KP Community Council Faces Funding Crisis

Unable to afford its only part-time employee, KPC pivots to a fully volunteer staffing model.

Community Council KC Corral office may close.
Community Council KC Corral office may close. Tim Heitzman, KP News

The Key Peninsula Community Council, established in 2004, is undergoing a transition. For the first time since 2017 it will no longer have a paid office manager and will depend on volunteers to keep the office in the Key Center Corral open.

Lisa Larson, the sole employee, was told that funding for her job would end Sept. 30. “My heart is with the council,” she said, but when offered a job with Safe Streets she could not pass it up.

“We plan to keep moving forward the way we are,” KPC Board President Chuck West said. “Our priorities are the broadband, continue with the Farm Tour, and keep the office open. We’ll do it through volunteers.”

Expenses for the office and utilities are currently covered by sub-renting space to others, including the Tacoma-Pierce County Health Department and County Council Chair Derek Young.

The KPC 2021 strategic plan called for a continued focus on broadband, public safety and expansion of beautification projects. Additional plans included reevaluation of the office manager position and salary, identifying funding and increasing the number of entities with a presence at the office. At its monthly meeting Oct. 13, West said that any updates will be delayed until new directors are appointed.

The KPC was established following a two-year planning process in response to frustration with lack of attention from Pierce County and a desire to encourage civic involvement. Jeff Harris was one of the early planners. “My focus was on providing a peninsula-wide forum that, while having no formal authority, could provide a forum or vehicle to articulate issues of concern and important goals to share with the Pierce County Council and Executive and the departments of Pierce County,” he said.

The KPC was designed to be apolitical with 14 directors from each of the four census tracts that comprise the Key Peninsula. The two districts with larger populations have four directors and the others have three. Initially directors were selected by an election process, but the cost of outreach was high and voter turnout was poor. In 2015 bylaws were amended — candidates were invited to apply, interviewed and appointed by the board to two-year terms. Sami Jensen, who attended the KPC Oct. 13 meeting via Zoom, said that the board is electing itself and thus is not truly representative. She suggested returning to an elective process.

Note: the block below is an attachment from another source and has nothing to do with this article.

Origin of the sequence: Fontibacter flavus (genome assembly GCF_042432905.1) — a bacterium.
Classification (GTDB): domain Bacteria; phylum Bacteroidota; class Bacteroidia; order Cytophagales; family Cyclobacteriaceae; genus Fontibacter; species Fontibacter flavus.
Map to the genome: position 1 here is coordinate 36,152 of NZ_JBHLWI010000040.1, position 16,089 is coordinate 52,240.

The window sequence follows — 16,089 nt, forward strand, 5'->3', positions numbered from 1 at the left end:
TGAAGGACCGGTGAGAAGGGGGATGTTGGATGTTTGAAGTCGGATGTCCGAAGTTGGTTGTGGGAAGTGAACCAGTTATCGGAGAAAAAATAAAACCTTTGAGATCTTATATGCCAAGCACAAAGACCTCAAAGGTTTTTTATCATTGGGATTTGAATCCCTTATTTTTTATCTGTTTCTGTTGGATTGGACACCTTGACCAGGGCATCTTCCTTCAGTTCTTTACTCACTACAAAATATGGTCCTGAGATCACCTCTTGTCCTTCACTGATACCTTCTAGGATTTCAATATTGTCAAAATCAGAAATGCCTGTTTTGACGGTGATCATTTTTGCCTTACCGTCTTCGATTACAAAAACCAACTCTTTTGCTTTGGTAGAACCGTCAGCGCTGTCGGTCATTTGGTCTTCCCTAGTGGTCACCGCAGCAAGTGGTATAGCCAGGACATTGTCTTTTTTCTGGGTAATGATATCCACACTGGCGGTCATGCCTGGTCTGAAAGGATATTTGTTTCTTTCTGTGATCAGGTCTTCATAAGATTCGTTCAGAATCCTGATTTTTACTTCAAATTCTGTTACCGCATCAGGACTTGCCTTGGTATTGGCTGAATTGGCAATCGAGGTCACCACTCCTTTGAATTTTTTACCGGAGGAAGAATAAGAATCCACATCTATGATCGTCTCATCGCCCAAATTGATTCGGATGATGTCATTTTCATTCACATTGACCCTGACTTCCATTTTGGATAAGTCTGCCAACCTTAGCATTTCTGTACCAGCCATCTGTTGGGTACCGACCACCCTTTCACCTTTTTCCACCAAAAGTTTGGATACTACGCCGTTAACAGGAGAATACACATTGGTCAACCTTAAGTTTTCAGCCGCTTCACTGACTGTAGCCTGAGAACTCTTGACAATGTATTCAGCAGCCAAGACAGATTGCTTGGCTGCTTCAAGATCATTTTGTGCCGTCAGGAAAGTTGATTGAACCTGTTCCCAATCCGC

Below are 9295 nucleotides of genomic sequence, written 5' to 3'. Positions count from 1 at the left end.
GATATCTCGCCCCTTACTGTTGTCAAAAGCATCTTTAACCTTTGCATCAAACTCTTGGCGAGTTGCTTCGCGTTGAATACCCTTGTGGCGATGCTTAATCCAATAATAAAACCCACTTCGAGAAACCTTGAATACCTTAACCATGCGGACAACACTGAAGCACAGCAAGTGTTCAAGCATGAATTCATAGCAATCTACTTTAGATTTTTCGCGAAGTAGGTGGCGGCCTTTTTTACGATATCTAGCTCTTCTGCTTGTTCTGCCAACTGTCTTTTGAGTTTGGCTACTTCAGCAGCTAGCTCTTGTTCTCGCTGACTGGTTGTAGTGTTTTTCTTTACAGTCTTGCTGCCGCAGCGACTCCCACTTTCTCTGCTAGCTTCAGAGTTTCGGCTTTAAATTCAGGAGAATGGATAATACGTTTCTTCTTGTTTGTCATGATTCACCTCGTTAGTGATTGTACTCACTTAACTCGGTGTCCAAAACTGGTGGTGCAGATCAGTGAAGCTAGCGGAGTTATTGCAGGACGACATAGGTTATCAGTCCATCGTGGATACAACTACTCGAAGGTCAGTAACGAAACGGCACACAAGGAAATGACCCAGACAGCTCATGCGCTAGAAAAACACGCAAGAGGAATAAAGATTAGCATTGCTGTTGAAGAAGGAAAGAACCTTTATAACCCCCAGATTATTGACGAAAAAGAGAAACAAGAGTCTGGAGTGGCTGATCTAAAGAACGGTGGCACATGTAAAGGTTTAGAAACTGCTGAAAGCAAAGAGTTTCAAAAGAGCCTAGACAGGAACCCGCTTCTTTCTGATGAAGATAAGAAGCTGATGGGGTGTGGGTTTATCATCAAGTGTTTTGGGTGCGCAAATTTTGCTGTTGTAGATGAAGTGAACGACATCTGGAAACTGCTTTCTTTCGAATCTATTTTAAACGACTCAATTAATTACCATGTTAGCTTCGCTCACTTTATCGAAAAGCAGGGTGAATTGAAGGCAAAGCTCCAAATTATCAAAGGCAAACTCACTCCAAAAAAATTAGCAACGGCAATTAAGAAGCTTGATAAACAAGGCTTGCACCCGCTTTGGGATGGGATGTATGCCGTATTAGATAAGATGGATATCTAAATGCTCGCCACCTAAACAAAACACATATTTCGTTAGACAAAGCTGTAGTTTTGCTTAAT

KPC has programs that operate relatively independently under the KPC nonprofit umbrella, each managing their own budgets with approval by and tax filings through the KPC. Those programs include the Farm Council, KP School Bus Connects, and the KP Youth Council. The KP Partnership for a Healthy Community and the Gig Harbor & Key Peninsula Suicide Prevention Coalition started as KPC programs but are now independent nonprofits. Two KPC directors serve on the Key Peninsula Advisory Commission, and KPC works with several other local organizations to sponsor candidate forums.

Danna Webster joined the KPC in 2004 and remained a director until 2019. She said that the level of involvement in community actions has varied over the years, and she has valued the flexibility of the KPC to identify priorities, depending in part on the interests of the directors.

In 2011, after a young man was killed in a car accident on State Route 302, his mother came to speak to the KPC. Following her plea for safer roads, Webster said that KPC developed a relationship with the county and state that resulted in work on SR-302 (“State Route 302 Corridor Construction Work in Progress,” KP News, Sept. 2014), and that the stoplight and sidewalks in Key Center were also a result of that relationship.

The impact of the broadband work that Mark Cockerill is doing, Webster said, is due in part to his position as a KPC director, (“The Big Push for Broadband Equality on the KP,” KP News, Sept. 2021).

Pierce County offered financial support to help cover basic costs for KPC operations in its early years but that ended in 2008, according to Webster. Since that time fundraising for operations has been problematic. Its current income consists of office rental fees and a grant for KP School Bus Connects. In the past, as the fiscal sponsor of the Key Peninsula & Gig Harbor Suicide Prevention Coalition and the Key Peninsula Partnership, KPC has received a 5% fee from those grants. At the October meeting West said they hope to apply for an operating grant.

Webster said the KPC could survive with the rental income, volunteer-based model that West outlined for a year, but simply maintaining the space without a more substantial infrastructure and paid staff is not a long-term solution.

“I always believed and still do that the council would continue, but there would be times where not enough people would step up to participate. Even with problems it was, is and will always be a vital and needed organization,” Harris said.

At least six candidates submitted applications to become new KPC directors. Appointments to the two-year terms will be made at the November meeting.